<p>What would really help is to know where you stand academically relative to the school's profile. Your comment, "My academics don't seem to be an issue, although I don't think they are very "competitive" for this university" - is really vague. Where relative to the "middle 50" do your SAT and ACT scores sit? (By middle 50, I mean the 25th through 75th percentile as published at collegeboard.org.) If you're in the 50th percentile, that recommendation could be just the tip you need; if you're in 15th percentile, it may not help much unless you've got more hooks (e.g., under-represented minority, legacy, great personal story, etc.). </p>

<p>And, of course, it depends on which school you're talking about. UC Berkeley and UCLA are huge schools using a variety of specific criteria to determine who to accept, and so a rec letter in a non-revenue sport for a non-recruited athlete probably won't carry much weight. Smaller schools (and, except for Stanford, the Pac-12 doesn't really have small schools) may take it more into account.</p>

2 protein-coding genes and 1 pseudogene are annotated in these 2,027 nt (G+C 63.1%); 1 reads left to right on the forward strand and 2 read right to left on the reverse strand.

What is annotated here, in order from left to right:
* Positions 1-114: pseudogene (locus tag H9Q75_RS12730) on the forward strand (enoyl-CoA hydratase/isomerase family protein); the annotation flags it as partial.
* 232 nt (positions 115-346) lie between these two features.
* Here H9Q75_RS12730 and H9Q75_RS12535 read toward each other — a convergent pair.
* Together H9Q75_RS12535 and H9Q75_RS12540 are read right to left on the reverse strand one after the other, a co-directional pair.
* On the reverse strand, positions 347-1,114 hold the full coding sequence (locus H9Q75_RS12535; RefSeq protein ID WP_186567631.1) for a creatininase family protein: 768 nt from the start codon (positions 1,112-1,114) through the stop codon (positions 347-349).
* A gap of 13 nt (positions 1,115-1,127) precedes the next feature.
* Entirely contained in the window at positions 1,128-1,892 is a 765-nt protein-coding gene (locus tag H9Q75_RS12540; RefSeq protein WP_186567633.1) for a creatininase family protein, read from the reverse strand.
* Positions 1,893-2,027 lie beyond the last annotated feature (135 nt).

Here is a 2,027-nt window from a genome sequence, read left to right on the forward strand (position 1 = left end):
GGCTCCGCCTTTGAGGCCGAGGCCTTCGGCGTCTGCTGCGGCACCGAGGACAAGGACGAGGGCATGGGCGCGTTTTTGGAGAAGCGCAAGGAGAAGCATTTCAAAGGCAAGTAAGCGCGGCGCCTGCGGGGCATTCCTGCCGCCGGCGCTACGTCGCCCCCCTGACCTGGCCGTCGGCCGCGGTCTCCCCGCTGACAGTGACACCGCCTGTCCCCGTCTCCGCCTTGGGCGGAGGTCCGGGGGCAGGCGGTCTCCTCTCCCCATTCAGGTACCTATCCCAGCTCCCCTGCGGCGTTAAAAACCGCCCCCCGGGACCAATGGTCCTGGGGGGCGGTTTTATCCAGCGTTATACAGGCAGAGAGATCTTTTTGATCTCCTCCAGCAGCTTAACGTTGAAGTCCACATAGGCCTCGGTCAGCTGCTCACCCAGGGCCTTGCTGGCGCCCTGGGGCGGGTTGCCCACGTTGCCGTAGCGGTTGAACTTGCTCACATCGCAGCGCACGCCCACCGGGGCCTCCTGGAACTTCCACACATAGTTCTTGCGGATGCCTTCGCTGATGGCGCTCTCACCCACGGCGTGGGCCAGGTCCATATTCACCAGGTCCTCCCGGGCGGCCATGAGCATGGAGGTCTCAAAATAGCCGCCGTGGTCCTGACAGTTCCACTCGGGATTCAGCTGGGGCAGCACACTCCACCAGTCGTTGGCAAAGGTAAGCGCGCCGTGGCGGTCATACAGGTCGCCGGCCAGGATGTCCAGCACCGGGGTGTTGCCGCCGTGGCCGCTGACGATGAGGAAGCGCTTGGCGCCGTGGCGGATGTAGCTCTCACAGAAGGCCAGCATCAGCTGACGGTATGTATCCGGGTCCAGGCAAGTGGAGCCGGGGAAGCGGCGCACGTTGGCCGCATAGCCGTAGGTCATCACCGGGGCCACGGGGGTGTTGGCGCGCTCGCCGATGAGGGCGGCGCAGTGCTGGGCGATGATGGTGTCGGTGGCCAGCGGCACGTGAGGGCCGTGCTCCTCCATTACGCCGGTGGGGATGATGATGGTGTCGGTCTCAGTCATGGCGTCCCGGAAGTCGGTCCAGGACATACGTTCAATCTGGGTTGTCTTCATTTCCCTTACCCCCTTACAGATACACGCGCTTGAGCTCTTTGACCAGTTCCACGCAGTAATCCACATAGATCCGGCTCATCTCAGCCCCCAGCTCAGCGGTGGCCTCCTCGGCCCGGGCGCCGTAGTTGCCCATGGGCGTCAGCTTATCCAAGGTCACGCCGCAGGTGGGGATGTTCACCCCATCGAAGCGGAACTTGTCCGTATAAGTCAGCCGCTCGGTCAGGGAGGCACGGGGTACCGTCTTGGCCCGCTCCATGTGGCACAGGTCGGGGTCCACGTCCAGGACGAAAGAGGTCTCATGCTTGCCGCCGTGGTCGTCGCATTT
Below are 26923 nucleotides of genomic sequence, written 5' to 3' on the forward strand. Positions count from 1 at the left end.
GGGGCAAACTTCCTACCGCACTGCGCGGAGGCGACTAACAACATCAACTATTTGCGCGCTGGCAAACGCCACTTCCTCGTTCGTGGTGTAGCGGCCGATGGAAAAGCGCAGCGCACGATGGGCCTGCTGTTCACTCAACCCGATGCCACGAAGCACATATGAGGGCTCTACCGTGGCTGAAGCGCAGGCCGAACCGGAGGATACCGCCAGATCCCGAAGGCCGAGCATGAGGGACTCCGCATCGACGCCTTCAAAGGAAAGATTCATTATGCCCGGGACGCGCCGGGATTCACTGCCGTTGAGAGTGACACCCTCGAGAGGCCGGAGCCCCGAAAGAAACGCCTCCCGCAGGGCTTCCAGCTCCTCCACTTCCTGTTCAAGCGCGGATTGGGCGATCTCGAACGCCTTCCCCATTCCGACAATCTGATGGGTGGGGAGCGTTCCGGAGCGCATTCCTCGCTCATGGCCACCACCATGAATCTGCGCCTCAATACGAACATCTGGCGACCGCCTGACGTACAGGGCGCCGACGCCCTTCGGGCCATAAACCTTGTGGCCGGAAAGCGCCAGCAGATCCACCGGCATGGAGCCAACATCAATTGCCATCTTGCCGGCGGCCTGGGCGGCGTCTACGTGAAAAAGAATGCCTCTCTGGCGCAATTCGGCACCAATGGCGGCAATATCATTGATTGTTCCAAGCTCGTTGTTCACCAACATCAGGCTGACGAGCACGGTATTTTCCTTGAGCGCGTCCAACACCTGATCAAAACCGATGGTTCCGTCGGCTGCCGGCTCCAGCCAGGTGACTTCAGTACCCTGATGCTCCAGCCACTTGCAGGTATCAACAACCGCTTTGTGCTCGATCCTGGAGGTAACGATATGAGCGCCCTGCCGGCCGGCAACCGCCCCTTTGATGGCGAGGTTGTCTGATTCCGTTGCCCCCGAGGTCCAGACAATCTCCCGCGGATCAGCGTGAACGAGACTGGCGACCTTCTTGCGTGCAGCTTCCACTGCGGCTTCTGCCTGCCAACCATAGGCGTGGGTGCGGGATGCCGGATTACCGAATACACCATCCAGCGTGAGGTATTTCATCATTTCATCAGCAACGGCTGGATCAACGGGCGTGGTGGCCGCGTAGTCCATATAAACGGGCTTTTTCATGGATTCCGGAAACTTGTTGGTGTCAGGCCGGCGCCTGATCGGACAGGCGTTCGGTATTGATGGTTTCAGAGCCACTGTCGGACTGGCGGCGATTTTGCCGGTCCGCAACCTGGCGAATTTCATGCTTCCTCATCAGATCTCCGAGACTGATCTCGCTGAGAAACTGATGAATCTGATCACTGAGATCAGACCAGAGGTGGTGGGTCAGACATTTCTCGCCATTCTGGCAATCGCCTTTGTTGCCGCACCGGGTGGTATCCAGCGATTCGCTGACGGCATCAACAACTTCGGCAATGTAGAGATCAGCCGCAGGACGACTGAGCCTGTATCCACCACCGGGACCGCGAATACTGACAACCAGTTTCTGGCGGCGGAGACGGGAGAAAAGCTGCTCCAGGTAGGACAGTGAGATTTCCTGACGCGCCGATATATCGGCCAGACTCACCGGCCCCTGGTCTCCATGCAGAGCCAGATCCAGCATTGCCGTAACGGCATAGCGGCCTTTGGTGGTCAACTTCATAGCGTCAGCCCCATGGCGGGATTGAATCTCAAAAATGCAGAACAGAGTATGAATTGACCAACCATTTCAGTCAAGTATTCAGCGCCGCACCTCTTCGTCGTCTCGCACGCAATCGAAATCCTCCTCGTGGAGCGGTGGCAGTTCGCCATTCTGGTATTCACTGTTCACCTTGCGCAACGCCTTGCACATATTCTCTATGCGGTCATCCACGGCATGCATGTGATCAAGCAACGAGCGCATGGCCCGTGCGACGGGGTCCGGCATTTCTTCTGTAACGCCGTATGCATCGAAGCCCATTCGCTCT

<p>And, of course, recommendation/support letters can be both written and received in a broad spectrum of importance. The best would be a "Gee, Ms. Admissions Officer, I screwed up and this should have been my top recruit submitted to you and if you'll treat her that way I'll wash your car every week for the next year." Since you don't yet have the ERG score they're looking for, you're not going to merit that letter. </p>

<p>At the far end of the spectrum, there's the following letter: "Ms. Admissions Officer, here's a list of likely applicants who've contacted us and have a chance of being a part of this program. So, when they say that they are 'rowers', please treat them not simply as you would other applicants who put in their time in high school to avoid their PE requirement, but as committed and talented athletes who also would use that athleticism to contribute to the school while here." In other words, the coach is not using up any of his "chits" for you and the admissions office realizes that it's costing the coach nothing to make out such a list. That may help you a little too... but not a whole lot unless you're already on the accept/reject bubble.</p>